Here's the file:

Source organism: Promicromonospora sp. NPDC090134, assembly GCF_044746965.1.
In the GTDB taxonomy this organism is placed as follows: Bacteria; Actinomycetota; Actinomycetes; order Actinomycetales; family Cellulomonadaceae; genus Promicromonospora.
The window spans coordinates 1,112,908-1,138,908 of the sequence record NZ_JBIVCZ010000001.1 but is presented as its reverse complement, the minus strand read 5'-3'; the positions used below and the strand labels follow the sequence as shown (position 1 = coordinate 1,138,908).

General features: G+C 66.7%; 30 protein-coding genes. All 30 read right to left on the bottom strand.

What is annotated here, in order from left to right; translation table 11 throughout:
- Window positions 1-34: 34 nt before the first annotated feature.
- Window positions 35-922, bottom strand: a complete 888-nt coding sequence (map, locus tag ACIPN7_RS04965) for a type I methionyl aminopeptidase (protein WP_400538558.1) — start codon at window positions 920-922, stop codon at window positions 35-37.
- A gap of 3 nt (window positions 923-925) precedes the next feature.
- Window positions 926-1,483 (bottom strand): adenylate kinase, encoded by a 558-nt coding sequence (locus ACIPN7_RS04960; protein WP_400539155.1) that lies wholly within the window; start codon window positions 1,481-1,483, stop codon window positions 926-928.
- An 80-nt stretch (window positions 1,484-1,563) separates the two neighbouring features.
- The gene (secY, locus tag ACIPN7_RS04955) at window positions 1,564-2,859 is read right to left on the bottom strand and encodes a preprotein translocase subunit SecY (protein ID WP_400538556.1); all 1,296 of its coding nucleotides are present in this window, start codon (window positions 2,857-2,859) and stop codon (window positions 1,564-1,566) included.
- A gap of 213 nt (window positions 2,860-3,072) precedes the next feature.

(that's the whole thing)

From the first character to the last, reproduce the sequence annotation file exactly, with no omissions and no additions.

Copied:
Source organism: Promicromonospora sp. NPDC090134, assembly GCF_044746965.1.
In the GTDB taxonomy this organism is placed as follows: Bacteria; Actinomycetota; Actinomycetes; order Actinomycetales; family Cellulomonadaceae; genus Promicromonospora.
The window spans coordinates 1,112,908-1,138,908 of the sequence record NZ_JBIVCZ010000001.1 but is presented as its reverse complement, the minus strand read 5'-3'; the positions used below and the strand labels follow the sequence as shown (position 1 = coordinate 1,138,908).

General features: G+C 66.7%; 30 protein-coding genes. All 30 read right to left on the bottom strand.

What is annotated here, in order from left to right; translation table 11 throughout:
- Window positions 1-34: 34 nt before the first annotated feature.
- Window positions 35-922, bottom strand: a complete 888-nt coding sequence (map, locus tag ACIPN7_RS04965) for a type I methionyl aminopeptidase (protein WP_400538558.1) — start codon at window positions 920-922, stop codon at window positions 35-37.
- A gap of 3 nt (window positions 923-925) precedes the next feature.
- Window positions 926-1,483 (bottom strand): adenylate kinase, encoded by a 558-nt coding sequence (locus ACIPN7_RS04960; protein WP_400539155.1) that lies wholly within the window; start codon window positions 1,481-1,483, stop codon window positions 926-928.
- An 80-nt stretch (window positions 1,484-1,563) separates the two neighbouring features.
- The gene (secY, locus tag ACIPN7_RS04955) at window positions 1,564-2,859 is read right to left on the bottom strand and encodes a preprotein translocase subunit SecY (protein ID WP_400538556.1); all 1,296 of its coding nucleotides are present in this window, start codon (window positions 2,857-2,859) and stop codon (window positions 1,564-1,566) included.
- A gap of 213 nt (window positions 2,860-3,072) precedes the next feature.